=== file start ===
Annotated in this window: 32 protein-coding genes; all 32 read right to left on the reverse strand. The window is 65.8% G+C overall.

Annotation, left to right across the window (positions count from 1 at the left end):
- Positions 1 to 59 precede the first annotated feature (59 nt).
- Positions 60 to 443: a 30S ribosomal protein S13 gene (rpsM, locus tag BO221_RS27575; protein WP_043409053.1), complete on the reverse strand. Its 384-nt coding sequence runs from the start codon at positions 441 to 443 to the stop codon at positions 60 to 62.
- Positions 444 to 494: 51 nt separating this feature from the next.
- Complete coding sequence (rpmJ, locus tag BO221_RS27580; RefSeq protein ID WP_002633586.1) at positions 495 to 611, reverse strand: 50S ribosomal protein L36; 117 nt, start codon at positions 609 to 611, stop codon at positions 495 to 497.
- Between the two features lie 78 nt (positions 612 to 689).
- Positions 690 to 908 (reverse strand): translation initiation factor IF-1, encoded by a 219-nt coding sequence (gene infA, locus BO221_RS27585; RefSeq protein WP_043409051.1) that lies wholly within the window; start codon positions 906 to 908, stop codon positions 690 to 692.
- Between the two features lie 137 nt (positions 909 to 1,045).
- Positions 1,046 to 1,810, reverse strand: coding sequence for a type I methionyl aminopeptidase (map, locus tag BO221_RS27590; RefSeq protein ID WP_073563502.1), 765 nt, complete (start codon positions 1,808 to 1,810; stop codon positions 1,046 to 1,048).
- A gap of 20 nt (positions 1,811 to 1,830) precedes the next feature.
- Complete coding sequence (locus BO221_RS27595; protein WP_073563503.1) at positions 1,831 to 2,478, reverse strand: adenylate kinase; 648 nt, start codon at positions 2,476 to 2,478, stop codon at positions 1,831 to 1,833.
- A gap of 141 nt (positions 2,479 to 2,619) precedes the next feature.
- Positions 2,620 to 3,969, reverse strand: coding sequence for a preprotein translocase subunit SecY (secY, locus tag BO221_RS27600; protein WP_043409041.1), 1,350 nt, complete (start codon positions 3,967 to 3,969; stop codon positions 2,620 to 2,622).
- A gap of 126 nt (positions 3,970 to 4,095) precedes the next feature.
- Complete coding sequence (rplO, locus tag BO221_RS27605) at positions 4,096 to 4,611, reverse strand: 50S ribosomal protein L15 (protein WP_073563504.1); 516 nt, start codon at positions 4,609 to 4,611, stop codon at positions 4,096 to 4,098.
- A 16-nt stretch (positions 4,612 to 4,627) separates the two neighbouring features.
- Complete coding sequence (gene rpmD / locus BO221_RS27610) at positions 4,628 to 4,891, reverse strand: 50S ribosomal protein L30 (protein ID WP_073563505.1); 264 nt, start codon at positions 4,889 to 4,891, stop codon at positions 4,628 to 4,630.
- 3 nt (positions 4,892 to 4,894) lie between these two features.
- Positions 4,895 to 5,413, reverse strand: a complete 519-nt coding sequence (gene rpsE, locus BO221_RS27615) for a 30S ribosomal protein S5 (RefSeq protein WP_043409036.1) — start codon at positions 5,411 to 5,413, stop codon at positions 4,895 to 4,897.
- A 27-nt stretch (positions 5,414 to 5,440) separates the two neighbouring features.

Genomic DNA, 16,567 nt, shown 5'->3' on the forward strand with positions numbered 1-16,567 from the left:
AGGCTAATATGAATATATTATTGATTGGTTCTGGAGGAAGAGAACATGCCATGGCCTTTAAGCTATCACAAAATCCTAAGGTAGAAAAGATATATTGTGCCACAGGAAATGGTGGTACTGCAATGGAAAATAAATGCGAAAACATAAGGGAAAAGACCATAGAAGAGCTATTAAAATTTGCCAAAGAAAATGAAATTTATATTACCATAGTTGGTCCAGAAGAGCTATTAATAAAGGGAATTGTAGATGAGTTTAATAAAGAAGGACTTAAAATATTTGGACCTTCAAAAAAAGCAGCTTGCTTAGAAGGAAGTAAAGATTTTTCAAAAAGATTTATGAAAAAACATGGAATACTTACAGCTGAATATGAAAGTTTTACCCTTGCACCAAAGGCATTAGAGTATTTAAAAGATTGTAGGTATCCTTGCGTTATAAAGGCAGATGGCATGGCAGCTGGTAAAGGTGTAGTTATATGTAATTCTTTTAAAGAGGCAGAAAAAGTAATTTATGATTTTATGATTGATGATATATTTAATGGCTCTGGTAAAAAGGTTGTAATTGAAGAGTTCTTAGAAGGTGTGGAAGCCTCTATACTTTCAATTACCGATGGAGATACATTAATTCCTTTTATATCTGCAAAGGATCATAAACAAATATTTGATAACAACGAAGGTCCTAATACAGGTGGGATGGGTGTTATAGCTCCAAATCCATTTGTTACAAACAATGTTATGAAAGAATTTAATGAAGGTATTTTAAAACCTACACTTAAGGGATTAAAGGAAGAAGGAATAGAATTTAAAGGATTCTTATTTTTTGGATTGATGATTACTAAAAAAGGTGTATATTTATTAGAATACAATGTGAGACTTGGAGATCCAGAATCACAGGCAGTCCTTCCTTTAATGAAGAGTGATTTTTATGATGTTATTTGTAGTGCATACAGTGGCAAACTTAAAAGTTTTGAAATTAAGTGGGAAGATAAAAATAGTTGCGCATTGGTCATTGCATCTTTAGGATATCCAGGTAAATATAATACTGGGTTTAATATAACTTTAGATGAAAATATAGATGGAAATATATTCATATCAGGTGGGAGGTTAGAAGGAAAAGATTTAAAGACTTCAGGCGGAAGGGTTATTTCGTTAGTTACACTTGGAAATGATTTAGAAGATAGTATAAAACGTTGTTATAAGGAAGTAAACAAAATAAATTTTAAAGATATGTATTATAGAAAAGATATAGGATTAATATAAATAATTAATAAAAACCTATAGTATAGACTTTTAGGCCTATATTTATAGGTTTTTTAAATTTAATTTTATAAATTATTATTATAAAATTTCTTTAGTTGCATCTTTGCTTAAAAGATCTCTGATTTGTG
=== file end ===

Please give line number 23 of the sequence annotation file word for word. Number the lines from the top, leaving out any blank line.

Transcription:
AGGCTAATATGAATATATTATTGATTGGTTCTGGAGGAAGAGAACATGCCATGGCCTTTAAGCTATCACAAAATCCTAAGGTAGAAAAGATATATTGTGCCACAGGAAATGGTGGTACTGCAATGGAAAATAAATGCGAAAACATAAGGGAAAAGACCATAGAAGAGCTATTAAAATTTGCCAAAGAAAATGAAATTTATATTACCATAGTTGGTCCAGAAGAGCTATTAATAAAGGGAATTGTAGATGAGTTTAATAAAGAAGGACTTAAAATATTTGGACCTTCAAAAAAAGCAGCTTGCTTAGAAGGAAGTAAAGATTTTTCAAAAAGATTTATGAAAAAACATGGAATACTTACAGCTGAATATGAAAGTTTTACCCTTGCACCAAAGGCATTAGAGTATTTAAAAGATTGTAGGTATCCTTGCGTTATAAAGGCAGATGGCATGGCAGCTGGTAAAGGTGTAGTTATATGTAATTCTTTTAAAGAGGCAGAAAAAGTAATTTATGATTTTATGATTGATGATATATTTAATGGCTCTGGTAAAAAGGTTGTAATTGAAGAGTTCTTAGAAGGTGTGGAAGCCTCTATACTTTCAATTACCGATGGAGATACATTAATTCCTTTTATATCTGCAAAGGATCATAAACAAATATTTGATAACAACGAAGGTCCTAATACAGGTGGGATGGGTGTTATAGCTCCAAATCCATTTGTTACAAACAATGTTATGAAAGAATTTAATGAAGGTATTTTAAAACCTACACTTAAGGGATTAAAGGAAGAAGGAATAGAATTTAAAGGATTCTTATTTTTTGGATTGATGATTACTAAAAAAGGTGTATATTTATTAGAATACAATGTGAGACTTGGAGATCCAGAATCACAGGCAGTCCTTCCTTTAATGAAGAGTGATTTTTATGATGTTATTTGTAGTGCATACAGTGGCAAACTTAAAAGTTTTGAAATTAAGTGGGAAGATAAAAATAGTTGCGCATTGGTCATTGCATCTTTAGGATATCCAGGTAAATATAATACTGGGTTTAATATAACTTTAGATGAAAATATAGATGGAAATATATTCATATCAGGTGGGAGGTTAGAAGGAAAAGATTTAAAGACTTCAGGCGGAAGGGTTATTTCGTTAGTTACACTTGGAAATGATTTAGAAGATAGTATAAAACGTTGTTATAAGGAAGTAAACAAAATAAATTTTAAAGATATGTATTATAGAAAAGATATAGGATTAATATAAATAATTAATAAAAACCTATAGTATAGACTTTTAGGCCTATATTTATAGGTTTTTTAAATTTAATTTTATAAATTATTATTATAAAATTTCTTTAGTTGCATCTTTGCTTAAAAGATCTCTGATTTGTG